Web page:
In other words if you're getting that "I'm screwed for life" or any other kind of fatalistic outlook then do yourself a favor and put that shit on the shelf.  You have very good odds of living a normal life.


3: Bad news for you!  Panic attacks, stress and anxiety take one hell of a toll...you can let medicine and time do it's thing but I really REALLY recommend "fighting back".

If every day you spent your life dodging hundreds of flying rocks and then one day there were like two or three even though your situation just to a degree improved you'd still have that feeling of "What the fuck is going on? Where'd are all the rocks?" You'd still be anticipating all the feelings and tension and panic even if it is not actually there.

That right there is what you gotta fight.  People tend to condition themselves when dealing with panic attacks, panic attacks suck...a lot.  Sometimes people get so overwhelmed, stressed and anxious that panic attacks just happen.  Sometimes panic attacks come from a "trigger" like a phobia or if a person has been in a bad situation for long enough like PTSD, they may panic if they here a soda can open as they knew that sound lead to drunken abuse...or something similar...basically Pavlov's dogs but in humans.

What they both now have in common is that the panic attack itself is now something to be feared and likely avoided, more so for the one who just had one out of nowhere because they weren't used to similar psychological pressures before.

So it's almost assured that both can now add panic attacks to the list (if it existed before) of things that cause panic attacks.

Exposure therapy works.  Even if you don't have avoidance behaviors.  Panic attacks are self-escalating to, as they set in the person gets worse as the panic attack causes more...panic.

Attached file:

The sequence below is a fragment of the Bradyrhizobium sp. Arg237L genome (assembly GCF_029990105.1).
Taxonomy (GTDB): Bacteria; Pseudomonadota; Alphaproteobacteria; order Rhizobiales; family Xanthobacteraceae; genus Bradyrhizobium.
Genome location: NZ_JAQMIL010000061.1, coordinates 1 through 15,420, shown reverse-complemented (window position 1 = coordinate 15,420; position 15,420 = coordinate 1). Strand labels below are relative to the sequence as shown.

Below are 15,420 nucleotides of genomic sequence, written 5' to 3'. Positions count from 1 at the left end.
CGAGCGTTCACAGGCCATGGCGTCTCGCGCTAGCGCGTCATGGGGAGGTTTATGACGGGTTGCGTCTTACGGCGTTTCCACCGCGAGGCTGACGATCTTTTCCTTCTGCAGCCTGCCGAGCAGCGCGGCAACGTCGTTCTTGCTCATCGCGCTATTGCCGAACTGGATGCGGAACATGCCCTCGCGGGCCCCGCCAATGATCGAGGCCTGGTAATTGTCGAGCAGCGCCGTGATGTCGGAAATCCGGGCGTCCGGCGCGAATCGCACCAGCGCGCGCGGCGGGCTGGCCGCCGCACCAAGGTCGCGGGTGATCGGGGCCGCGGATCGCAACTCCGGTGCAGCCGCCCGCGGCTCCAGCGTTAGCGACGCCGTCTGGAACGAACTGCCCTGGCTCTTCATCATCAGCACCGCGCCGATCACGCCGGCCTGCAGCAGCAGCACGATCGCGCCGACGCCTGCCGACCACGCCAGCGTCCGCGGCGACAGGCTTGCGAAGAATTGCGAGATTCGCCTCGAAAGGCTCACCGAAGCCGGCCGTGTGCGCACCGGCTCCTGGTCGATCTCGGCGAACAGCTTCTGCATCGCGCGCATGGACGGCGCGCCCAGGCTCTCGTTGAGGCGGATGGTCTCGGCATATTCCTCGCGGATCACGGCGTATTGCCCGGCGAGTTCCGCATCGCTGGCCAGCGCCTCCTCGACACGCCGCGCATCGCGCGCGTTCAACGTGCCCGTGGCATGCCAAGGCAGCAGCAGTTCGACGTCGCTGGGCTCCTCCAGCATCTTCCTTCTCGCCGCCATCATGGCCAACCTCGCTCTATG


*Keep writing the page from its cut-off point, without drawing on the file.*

If you have a trigger seek it out and force your self to have a panic attack (told you it's gonna suck), if not just wait for one to occur and give the following a try.

Let it happen: It's gonna happen, it's gonna suck but don't avoid it...that avoidance mindset is the best way to assure that they will continue or get worse.  If you have any "as needed" anxiety meds such as any of the many benzodiazepines (lorazepam, diazepam, etc) go ahead and use them as you need but begin to cut down as you keep doing this.

Soon you will notice that the attacks get less severe, some have testified that they would feel them coming on then as they welcomed it it left before it would even begin.  This has potential to lead to full recovery given time if you keep at it.

This has been the most successful method of helping people get a leg up on this that I've used and it has never failed to show substantial results.  The beginnings suck but the results are undeniable.



Okay that's about enough outa me lol.  Best of luck with everything and I'm betting you're gonna see better days.   Coffee
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« Reply #2245 on: March 04, 2017, 08:22:10 PM »

@NoLocality

No, I don't have any SSRI as a main med. I quit relying on antidepressants ages ago, when I was in my younger 20s I tried a few of them and it seemed like either they did nothing or they made me very manic to the point of delusionally suicidal. I am very careful about what meds I am put on and what their interactions are (I do a lot of research) as the December before last I wound up overdosing on the muscle relaxer Baclofen and wound up comatose on life support due to it not playing nice with my other meds and causing a snowball effect of memory loss (basically I took it, forgot I took it and took it again, and that looped over and over until I had enough in my system to shut down my organs). After that I spend a few days researching before I am willing to take anything new.




It is pretty counterproductive to throw out ideals like living a "normal life". What is a normal life? Do you mean content or productive? What if the person is living in poverty and can't afford to take care of themselves, has a high-pressure living situation, lives in a dangerous place, etc. are they going to be living a normal life just because their outlook is positive? Many people do not have the privilege of living a "normal life" and even those that do still will likely have a unique cocktail of life pressures bearing down on them at all times. This doesn't even take into account that they may have crippling diseases or severe pain inflicting ailments such as fibromyalgia. All these things do very much factor in to mental illness, either exacerbating the conditions or even serving as the root cause.